Furthermore, biometric signatures can be cross-referenced with other data points that we constantly ooze into the information ecosystem, such as phone metadata, online purchases, social media posts, home address, tax- and police records, car registration, and–again–who knows what else. Are you starting to see a theme?
Orwell saw it. Faced with the unknowable power of Big Brother’s surveillance agents, he has Winston reflect, “It was even conceivable that they watched everybody all the time.”
Orwell is right back on that street in the England of his boyhood. His fear of the sharpfaced man was not so silly after all.
The sentence that fixes Winston in this spy-watched world is one I have vastly under-appreciated, and I have spent a decade actively appreciating the sentences in Orwell’s books. In 1984, Winston doesn’t know that Big Brother’s agents are all-seeing. But his reasonable suspicion is enough. He lives his life, Orwell writes, as if they are “watching everybody all the time,” and he bends his thoughts to accommodate this fear.
I was about to close this post by writing that it “hardly needs saying” that we live in a society shaped by the very condition young Eric Blair imagined and about which the mature Orwell wrote. The sharpfaced man really is who we thought he was. We are watched all the time by agents capable of discovering an indefinitely large body of information about us. But as Orwell also wrote, it sometimes takes effort to see what is right in front of our nose. So it needs saying: the power we have given to companies and governments to watch us and learn about us has not just eroded privacy (as we often read it is doing). It has plainly revoked a certain amount of privacy. In so doing, it has changed who we are. We are the kind of people who live with the suspicion that “they watch everybody all the time.” Maybe this is our God now, slightly less than omniscient but still doing the most invasive part of his job.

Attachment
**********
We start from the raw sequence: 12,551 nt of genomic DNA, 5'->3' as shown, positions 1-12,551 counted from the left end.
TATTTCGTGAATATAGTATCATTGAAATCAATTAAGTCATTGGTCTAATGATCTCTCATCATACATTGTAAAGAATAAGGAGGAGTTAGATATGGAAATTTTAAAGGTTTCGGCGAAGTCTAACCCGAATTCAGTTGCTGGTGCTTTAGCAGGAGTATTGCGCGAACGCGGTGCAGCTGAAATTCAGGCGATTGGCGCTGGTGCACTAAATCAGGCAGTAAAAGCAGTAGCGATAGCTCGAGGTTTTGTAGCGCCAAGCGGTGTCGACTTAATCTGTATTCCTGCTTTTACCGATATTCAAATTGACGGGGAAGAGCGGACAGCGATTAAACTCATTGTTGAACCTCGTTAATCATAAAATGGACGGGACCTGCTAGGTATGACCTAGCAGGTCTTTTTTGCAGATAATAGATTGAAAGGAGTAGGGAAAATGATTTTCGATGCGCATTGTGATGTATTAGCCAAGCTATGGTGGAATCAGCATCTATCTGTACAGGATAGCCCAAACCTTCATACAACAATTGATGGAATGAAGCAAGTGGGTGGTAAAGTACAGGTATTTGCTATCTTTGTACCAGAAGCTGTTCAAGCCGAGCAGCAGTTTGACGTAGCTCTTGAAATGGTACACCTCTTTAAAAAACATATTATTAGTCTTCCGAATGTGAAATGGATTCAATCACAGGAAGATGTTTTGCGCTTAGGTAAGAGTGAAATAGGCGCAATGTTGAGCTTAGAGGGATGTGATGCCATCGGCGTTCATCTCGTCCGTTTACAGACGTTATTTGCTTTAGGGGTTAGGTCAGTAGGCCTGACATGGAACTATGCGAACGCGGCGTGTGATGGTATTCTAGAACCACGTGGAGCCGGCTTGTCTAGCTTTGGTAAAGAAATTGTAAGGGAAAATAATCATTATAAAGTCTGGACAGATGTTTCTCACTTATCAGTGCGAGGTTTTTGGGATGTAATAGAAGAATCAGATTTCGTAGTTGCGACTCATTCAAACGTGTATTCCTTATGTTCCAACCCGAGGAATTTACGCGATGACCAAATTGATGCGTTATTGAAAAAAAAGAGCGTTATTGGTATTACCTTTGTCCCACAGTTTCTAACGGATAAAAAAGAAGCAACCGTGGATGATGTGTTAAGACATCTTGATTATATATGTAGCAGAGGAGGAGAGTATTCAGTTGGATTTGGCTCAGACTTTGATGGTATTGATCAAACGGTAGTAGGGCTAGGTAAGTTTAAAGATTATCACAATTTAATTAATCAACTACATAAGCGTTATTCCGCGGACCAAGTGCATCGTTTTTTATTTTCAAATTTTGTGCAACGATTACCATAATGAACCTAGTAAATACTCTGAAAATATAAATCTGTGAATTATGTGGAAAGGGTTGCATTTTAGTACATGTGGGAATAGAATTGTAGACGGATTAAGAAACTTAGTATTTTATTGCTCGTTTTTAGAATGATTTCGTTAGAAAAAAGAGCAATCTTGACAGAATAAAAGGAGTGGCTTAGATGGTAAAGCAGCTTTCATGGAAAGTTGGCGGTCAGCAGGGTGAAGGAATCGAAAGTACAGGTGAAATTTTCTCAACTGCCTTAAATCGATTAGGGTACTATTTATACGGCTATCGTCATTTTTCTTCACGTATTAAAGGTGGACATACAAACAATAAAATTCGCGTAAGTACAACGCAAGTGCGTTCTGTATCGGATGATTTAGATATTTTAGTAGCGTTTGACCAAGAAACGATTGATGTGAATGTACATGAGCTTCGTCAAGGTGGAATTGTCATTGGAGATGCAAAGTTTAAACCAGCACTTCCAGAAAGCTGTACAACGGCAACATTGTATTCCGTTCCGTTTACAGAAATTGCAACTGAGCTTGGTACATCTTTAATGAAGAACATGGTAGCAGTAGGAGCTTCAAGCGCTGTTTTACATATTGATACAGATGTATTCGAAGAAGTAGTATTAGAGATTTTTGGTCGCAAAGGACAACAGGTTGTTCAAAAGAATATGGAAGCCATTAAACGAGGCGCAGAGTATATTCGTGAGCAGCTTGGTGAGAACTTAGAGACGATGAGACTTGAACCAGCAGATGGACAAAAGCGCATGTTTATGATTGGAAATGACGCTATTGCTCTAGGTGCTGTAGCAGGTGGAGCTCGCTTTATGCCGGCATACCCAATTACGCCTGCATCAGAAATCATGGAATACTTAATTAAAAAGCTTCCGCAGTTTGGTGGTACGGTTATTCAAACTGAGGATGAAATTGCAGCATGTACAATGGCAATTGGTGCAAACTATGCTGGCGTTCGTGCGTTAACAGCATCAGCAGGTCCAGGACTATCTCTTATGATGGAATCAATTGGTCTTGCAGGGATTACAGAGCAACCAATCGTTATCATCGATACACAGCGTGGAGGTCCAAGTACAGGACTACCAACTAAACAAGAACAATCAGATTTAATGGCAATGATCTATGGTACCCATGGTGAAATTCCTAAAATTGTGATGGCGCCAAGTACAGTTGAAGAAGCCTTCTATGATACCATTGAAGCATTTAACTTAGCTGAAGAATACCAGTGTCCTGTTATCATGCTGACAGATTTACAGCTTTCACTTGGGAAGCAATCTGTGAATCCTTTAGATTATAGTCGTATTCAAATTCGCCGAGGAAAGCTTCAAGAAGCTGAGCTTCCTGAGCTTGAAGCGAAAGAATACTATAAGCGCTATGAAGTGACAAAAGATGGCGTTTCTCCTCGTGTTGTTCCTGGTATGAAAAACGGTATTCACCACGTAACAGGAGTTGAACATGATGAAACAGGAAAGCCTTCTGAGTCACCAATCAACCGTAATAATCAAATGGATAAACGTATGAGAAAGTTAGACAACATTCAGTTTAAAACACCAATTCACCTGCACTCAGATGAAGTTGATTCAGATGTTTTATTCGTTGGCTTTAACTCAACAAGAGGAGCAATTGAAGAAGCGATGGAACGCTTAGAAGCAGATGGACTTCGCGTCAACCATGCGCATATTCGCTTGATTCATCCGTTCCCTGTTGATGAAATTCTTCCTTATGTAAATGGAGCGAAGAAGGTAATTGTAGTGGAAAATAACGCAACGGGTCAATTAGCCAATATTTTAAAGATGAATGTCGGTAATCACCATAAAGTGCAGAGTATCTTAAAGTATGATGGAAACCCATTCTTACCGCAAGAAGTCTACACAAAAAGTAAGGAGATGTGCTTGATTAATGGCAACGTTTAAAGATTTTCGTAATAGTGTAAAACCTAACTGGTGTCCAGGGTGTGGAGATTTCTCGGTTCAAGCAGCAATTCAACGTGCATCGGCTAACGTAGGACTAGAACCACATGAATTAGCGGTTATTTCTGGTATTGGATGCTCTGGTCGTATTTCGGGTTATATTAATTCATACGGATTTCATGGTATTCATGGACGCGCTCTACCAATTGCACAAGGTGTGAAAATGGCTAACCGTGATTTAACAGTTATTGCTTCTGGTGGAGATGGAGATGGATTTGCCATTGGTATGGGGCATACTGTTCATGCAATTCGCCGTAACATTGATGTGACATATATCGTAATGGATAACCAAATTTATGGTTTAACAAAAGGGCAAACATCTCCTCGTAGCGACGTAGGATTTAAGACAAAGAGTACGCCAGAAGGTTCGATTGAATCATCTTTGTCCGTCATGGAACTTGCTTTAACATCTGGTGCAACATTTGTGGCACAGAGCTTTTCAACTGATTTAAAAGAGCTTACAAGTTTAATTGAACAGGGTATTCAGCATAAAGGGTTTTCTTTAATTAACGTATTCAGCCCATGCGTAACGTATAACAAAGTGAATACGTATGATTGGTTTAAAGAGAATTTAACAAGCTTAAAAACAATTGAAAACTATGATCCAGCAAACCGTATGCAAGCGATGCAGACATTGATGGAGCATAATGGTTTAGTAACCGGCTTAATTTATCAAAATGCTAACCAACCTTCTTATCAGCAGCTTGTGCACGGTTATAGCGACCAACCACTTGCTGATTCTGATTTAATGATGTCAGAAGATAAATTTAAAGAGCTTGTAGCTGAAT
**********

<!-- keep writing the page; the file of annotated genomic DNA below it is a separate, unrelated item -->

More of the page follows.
I have to a great extent fallen off line in the last few months. This was mostly because I was busy. And, no, I am not about to announce my departure from the grid. The world is a social place, and I live in it. Part of who I am is online, is out there in the information ecosystem, vulnerable to all kinds of surveillance. I don’t honestly believe I will ever walk down a street and have my gait, voice, or face linked to my online identity, but it could happen. We’ve created that condition; we’ve allowed it to happen.
If I could think my way in to young Eric Blair’s thoughts and rerun that scene outside the sweetshop, this is what I would have him say to the sharpfaced man: “Fuck off, I’m just buying chocolates here.” It might have worked in 1915 England. But it wouldn’t work today. The sharpfaced man is an offscreen nobody, and he already knows how much money we have, what we spend it on, what kind of chocolates we like, and that we’re supposed to be in school, not out on a lark. We’ve already told him all that. It’s conceivable he watches us all the time.